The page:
You’re getting phone calls or letters from a company called Revenue Enterprises, or maybe it’s listed on your credit report, and your score is taking a big hit as a result. What can you do? What should your next steps be? Is it a scam?
These are all common questions, and there are ways to proactively deal with Revenue Enterprises and get them off your credit report.
Revenue Enterprises is a debt collection agency. They act as a third-party debt collector. An original creditor would be the company or service provider a consumer initially worked with. For example, Revenue Enterprises collects primarily for healthcare providers, so the original “creditor” in this scenario would be the person you received medical services from.
Then, in theory, if you didn’t pay your bill to that medical provider, they might hire Revenue Enterprises to collect on their behalf.
Third-party debt collectors have to follow certain rules, particularly under the Fair Debt Collection Practices Act.
These rules include not calling you repeatedly or calling you before 8 a.m. or after 9 p.m. Debt collectors aren’t supposed to use threats, profanity, or harassment when contacting anyone about a debt, nor are they supposed to talk to a third party about the details of a debt, including family members or an employer.
The FDCPA prohibits using deception or misrepresentation to try and collect a debt or add additional fees onto what’s already owed.
Revenue Enterprises isn’t a scam—they’re a legitimate medical debt collection agency. Still, since they’re a third party, you likely haven’t heard of them until they start trying to collect from you.
Revenue Enterprises has been accredited by the Better Business Bureau since 2007, and they’re located in Colorado.
While they’re legitimate, as is true with many third-party debt collectors, there are consumer complaints against the company. Many consumers say they’ve had a hard time finding out more details about their debt or getting Revenue Enterprises to prove they own the debt and therefore have the right to try and collect it.
Some consumers say they’ve been unable to get this company to respond to different questions they’ve had or their disputes about debts they feel are incorrect.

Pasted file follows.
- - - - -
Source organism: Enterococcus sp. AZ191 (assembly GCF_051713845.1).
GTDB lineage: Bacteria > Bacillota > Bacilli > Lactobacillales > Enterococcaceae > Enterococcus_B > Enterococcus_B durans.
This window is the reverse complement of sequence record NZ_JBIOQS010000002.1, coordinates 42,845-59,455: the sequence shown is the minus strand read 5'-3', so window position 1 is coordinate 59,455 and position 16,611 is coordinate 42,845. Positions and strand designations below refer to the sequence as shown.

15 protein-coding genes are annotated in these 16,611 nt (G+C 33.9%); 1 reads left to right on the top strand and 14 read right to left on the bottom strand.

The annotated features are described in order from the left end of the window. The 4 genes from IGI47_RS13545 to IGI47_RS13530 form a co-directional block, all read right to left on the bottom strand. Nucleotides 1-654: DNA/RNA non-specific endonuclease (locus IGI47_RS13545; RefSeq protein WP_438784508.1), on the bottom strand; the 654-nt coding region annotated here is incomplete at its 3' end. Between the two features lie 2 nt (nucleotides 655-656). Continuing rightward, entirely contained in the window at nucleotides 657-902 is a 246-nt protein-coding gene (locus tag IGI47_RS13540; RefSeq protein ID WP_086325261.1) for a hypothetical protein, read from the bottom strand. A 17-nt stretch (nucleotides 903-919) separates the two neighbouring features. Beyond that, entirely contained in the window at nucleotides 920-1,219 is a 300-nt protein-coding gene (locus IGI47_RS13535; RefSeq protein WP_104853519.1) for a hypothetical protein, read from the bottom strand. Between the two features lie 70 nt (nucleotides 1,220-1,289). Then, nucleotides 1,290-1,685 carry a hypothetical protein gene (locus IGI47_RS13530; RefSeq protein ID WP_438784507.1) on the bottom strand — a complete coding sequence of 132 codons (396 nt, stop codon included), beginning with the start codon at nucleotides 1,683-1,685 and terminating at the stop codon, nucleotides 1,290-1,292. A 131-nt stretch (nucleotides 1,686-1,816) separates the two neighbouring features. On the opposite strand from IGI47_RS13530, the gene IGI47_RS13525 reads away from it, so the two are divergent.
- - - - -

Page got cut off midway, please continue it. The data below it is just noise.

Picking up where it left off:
Other complaints center around people who say they paid the money that Revenue Enterprises said they owed, but it remains a collections account on their credit report.
Revenue Enterprises collects for medical providers, so they have to follow even stricter rules than many other debt collectors. For example, they must follow the Health Insurance Portability and Accountability Act of 1996 (HIPAA). Any professionals, including debt collection agencies, using protected health information or collecting it have to follow HIPAA.
For example, because of HIPAA and other legislation called the HITECH Act, a healthcare provider isn’t allowed to disclose medical records or personal health information when working with a medical debt collector. That means that a healthcare provider can usually only disclose specific personal information like the debtor’s name, Social Security number, birth date, original account number, and payment history.
There’s a lot of room for errors in medical debt collection. The medical provider, since they are limited in what they can provide to a debt collector, might leave gaps in information.
Then, the debt collector tries to fill in those gaps with skip tracing, but they can and often do get it wrong. For example, if you have a similar name to someone or the same name and they also live near you, a debt collector might be trying to collect from you wrongly.
There are also other mistakes, such as insurance billing errors. Your insurance might have paid a bill, yet the medical provider has it on record as unpaid.
Broadly across debt collection, not just in medical situations, there are often other errors too. Your payment date, balance information, or some other piece of data could be wrong.
If you don’t take steps to correct wrong information, it can have a serious financial impact.
Debt collection agencies like Revenue Enterprises can report to the three major bureaus: Equifax, Transunion, and Experian. When Revenue Enterprises reports to these bureaus, it’s as a collections account. This is negative information because it indicates you have an account you didn’t pay, so it became delinquent and went from the original creditor to collections.
Having a collections account can drop your credit score significantly. When your credit score drops, you’re less likely to be approved for credit cards, loans, and other financial products. You could even have a hard time renting a home or getting certain jobs.
These reasons are why you must be proactive whenever you hear from a debt collector or see their name on your credit report. A consumer protection attorney can help.
Along with the FDCPA, you also have federal rights under the Fair Credit Reporting Act. The FCRA applies to everyone in the United States, and the FCRA focuses on how your personal credit information is collected and used.
For example, you have the right to know what’s listed on your credit report and to get a copy of your report for free each year from the three main bureaus.
You also have a right to dispute information that you believe is incorrect, whether fully or partially. When a dispute is submitted to a company, they are required because of the FCRA to investigate and, if necessary, correct or update wrong information.
While it might seem like you can handle a dispute on your own, consumers find it’s not easy to deal with a debt collector. Collection agencies are notorious for being unresponsive to disputes, so a legal representative tends to be the best way to get their attention.
Fair Credit is an FCRA consumer protection law firm, and we offer free case reviews. Reach out so you can find out what’s next to get Revenue Enterprises off your credit report and out of your life.